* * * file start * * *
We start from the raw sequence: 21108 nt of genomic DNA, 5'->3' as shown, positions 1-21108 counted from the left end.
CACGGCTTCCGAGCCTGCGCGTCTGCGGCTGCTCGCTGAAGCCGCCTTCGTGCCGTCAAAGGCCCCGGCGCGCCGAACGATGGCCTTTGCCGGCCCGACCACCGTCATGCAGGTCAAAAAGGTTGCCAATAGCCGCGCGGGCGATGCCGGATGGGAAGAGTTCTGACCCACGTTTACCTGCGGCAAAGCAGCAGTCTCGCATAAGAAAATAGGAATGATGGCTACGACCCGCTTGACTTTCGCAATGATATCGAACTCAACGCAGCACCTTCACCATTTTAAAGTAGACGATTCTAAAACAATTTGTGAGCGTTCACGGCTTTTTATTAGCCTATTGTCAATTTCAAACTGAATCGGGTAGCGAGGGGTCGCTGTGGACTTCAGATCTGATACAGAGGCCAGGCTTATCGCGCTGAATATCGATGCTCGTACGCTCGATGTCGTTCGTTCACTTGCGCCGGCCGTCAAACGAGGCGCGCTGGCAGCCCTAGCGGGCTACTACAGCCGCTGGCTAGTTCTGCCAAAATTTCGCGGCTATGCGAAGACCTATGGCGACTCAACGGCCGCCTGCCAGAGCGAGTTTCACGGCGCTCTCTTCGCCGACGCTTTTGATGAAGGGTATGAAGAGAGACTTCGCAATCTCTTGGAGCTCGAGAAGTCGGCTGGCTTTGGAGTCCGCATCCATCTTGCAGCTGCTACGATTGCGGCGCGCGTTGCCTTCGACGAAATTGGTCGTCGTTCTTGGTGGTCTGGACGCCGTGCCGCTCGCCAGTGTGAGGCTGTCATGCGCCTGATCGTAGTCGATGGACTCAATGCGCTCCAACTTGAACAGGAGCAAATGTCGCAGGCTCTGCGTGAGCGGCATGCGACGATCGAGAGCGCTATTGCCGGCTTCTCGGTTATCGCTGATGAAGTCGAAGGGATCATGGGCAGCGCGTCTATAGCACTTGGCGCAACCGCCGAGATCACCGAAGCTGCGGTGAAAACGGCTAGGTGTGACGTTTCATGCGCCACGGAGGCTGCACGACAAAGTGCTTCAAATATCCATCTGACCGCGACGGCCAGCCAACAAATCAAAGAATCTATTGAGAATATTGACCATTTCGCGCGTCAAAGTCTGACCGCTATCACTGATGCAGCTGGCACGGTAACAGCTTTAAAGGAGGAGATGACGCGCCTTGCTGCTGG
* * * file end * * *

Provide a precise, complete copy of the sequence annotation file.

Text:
We start from the raw sequence: 21108 nt of genomic DNA, 5'->3' as shown, positions 1-21108 counted from the left end.
CACGGCTTCCGAGCCTGCGCGTCTGCGGCTGCTCGCTGAAGCCGCCTTCGTGCCGTCAAAGGCCCCGGCGCGCCGAACGATGGCCTTTGCCGGCCCGACCACCGTCATGCAGGTCAAAAAGGTTGCCAATAGCCGCGCGGGCGATGCCGGATGGGAAGAGTTCTGACCCACGTTTACCTGCGGCAAAGCAGCAGTCTCGCATAAGAAAATAGGAATGATGGCTACGACCCGCTTGACTTTCGCAATGATATCGAACTCAACGCAGCACCTTCACCATTTTAAAGTAGACGATTCTAAAACAATTTGTGAGCGTTCACGGCTTTTTATTAGCCTATTGTCAATTTCAAACTGAATCGGGTAGCGAGGGGTCGCTGTGGACTTCAGATCTGATACAGAGGCCAGGCTTATCGCGCTGAATATCGATGCTCGTACGCTCGATGTCGTTCGTTCACTTGCGCCGGCCGTCAAACGAGGCGCGCTGGCAGCCCTAGCGGGCTACTACAGCCGCTGGCTAGTTCTGCCAAAATTTCGCGGCTATGCGAAGACCTATGGCGACTCAACGGCCGCCTGCCAGAGCGAGTTTCACGGCGCTCTCTTCGCCGACGCTTTTGATGAAGGGTATGAAGAGAGACTTCGCAATCTCTTGGAGCTCGAGAAGTCGGCTGGCTTTGGAGTCCGCATCCATCTTGCAGCTGCTACGATTGCGGCGCGCGTTGCCTTCGACGAAATTGGTCGTCGTTCTTGGTGGTCTGGACGCCGTGCCGCTCGCCAGTGTGAGGCTGTCATGCGCCTGATCGTAGTCGATGGACTCAATGCGCTCCAACTTGAACAGGAGCAAATGTCGCAGGCTCTGCGTGAGCGGCATGCGACGATCGAGAGCGCTATTGCCGGCTTCTCGGTTATCGCTGATGAAGTCGAAGGGATCATGGGCAGCGCGTCTATAGCACTTGGCGCAACCGCCGAGATCACCGAAGCTGCGGTGAAAACGGCTAGGTGTGACGTTTCATGCGCCACGGAGGCTGCACGACAAAGTGCTTCAAATATCCATCTGACCGCGACGGCCAGCCAACAAATCAAAGAATCTATTGAGAATATTGACCATTTCGCGCGTCAAAGTCTGACCGCTATCACTGATGCAGCTGGCACGGTAACAGCTTTAAAGGAGGAGATGACGCGCCTTGCTGCTGG